Generally speaking, the centralized option is far superior to the decentralized option. Even if Pueblo and Colorado Springs were not that close together (and they are), having two close locations like that and Puerto Rico (which is in the Caribbean island chain in the same area as Cuba and Haiti, to name a few) is a lot of travel time and effort just to bring it back to a location that is just down the road. Due to the locations involved, the same could really be said for any other location in the United States, especially those anywhere other than southwest of Colorado, which would typically make the transit time even worse. Even so, the fixed costs are a lot higher with a centralized option and thus that issue needs to be dealt with (Boundless, 2016).

Another important factor to take into account is that the drug in question is probably under patent and this means there is some flexibility as to pricing since generics will not be allowed for quite a while. That being said, there can be stiff competition when it comes to drugs so having a higher price point will not be the wisest course unless Ultramyacin is clearly superior to the other options that treat the same disorder. For examples, if a new drug came out that could combat MRSA on a level that other drugs could not touch, then that drug could easily be sold for a higher price point. However, if the drug performed at roughly the same level, then that would not be the case (Mayo, 2016). Finally, it has to be realized that charging too much (even when one can do so) can raise the ire of regulators and politicians. However,… [END OF PREVIEW] . . . READ MORE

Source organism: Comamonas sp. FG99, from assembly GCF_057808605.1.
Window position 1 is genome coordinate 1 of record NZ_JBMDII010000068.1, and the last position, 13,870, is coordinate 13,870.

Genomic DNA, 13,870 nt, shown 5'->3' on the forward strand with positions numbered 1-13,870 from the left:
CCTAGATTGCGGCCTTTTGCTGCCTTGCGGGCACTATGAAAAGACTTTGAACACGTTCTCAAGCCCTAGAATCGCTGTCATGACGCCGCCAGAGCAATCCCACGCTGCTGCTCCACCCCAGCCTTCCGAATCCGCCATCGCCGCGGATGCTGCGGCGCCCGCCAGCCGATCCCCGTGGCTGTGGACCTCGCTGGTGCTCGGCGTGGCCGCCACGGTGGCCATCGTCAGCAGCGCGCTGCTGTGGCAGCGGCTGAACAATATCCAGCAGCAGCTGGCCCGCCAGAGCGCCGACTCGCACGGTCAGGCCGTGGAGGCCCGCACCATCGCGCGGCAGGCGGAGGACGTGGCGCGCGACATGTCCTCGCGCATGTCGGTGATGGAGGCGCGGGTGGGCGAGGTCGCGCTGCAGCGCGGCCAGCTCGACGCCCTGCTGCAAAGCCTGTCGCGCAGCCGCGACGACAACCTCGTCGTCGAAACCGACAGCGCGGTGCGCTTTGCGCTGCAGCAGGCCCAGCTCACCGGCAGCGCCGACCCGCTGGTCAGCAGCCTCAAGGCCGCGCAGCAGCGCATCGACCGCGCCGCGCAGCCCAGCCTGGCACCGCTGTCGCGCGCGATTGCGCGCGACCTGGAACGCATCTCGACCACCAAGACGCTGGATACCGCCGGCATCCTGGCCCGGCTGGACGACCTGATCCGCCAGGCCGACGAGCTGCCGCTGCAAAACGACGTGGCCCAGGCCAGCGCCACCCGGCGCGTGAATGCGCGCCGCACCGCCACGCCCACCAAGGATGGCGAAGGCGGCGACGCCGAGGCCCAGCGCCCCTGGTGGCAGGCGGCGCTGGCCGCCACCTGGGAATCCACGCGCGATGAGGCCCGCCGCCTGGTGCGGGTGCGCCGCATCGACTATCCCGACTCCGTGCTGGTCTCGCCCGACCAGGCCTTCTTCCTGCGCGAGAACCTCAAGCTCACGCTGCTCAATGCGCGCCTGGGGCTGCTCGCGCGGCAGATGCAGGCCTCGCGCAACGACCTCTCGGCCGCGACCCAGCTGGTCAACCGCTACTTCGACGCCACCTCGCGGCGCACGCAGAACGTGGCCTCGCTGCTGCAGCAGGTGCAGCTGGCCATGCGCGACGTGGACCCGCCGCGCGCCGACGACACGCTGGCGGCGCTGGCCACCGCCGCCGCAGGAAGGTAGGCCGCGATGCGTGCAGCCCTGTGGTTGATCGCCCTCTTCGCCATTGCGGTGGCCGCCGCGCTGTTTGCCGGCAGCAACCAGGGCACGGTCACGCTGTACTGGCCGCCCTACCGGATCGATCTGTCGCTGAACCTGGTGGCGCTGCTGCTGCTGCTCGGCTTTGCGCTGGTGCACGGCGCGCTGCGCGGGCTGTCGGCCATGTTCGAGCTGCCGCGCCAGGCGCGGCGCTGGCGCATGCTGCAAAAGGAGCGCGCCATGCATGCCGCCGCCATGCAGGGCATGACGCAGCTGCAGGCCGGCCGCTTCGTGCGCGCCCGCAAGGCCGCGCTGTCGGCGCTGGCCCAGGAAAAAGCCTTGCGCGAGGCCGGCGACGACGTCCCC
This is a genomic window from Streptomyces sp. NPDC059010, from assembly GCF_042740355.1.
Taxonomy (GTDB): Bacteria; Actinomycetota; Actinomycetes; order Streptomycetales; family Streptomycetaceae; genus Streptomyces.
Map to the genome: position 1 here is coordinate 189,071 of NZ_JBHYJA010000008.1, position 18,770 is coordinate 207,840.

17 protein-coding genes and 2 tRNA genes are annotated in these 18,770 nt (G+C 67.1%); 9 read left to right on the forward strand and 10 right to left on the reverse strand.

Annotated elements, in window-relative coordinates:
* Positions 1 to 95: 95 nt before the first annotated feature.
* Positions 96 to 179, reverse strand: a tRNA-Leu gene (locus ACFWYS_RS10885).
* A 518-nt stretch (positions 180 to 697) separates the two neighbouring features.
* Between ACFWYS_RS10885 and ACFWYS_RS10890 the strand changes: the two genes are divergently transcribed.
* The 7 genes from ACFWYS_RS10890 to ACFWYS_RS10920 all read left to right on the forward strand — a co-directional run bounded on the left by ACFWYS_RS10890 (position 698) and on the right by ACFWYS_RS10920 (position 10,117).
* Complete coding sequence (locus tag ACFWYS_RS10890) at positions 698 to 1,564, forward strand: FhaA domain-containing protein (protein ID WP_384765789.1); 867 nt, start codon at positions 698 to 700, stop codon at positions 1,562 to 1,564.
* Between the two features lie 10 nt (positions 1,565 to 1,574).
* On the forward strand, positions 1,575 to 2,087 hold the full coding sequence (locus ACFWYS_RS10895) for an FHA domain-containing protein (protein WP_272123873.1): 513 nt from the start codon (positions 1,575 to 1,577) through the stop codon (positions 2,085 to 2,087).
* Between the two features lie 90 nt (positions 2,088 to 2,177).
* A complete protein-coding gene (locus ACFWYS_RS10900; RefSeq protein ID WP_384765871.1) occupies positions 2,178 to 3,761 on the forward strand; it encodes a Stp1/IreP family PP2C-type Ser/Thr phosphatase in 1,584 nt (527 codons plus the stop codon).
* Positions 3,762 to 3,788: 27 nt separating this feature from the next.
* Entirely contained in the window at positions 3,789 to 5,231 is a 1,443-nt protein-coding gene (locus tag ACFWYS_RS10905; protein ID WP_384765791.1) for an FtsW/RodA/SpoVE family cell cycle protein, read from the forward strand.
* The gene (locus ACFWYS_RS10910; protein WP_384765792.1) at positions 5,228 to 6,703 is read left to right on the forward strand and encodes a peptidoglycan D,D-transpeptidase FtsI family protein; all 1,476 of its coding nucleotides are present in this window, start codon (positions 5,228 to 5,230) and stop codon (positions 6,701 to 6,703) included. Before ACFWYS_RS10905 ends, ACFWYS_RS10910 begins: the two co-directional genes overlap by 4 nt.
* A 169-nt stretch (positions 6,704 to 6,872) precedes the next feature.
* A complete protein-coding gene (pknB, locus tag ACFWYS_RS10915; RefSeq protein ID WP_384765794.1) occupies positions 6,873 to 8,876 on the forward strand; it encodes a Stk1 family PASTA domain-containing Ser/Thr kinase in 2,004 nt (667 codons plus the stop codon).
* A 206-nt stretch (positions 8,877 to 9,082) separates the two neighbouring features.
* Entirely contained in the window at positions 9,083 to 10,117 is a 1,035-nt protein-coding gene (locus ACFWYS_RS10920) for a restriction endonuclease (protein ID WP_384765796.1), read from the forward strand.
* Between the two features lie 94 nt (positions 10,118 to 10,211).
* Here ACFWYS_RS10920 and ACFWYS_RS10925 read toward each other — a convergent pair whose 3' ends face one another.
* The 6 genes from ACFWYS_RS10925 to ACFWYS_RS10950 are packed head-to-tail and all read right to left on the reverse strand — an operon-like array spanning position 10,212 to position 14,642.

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How to Cite "Variable vs Fixed Costs" Research Proposal in a Bibliography:

APA Style

Variable vs Fixed Costs.  (2016, February 27).  Retrieved July 12, 2020, from

MLA Format

"Variable vs Fixed Costs."  27 February 2016.  Web.  12 July 2020. <>.

Chicago Style

"Variable vs Fixed Costs."  February 27, 2016.  Accessed July 12, 2020.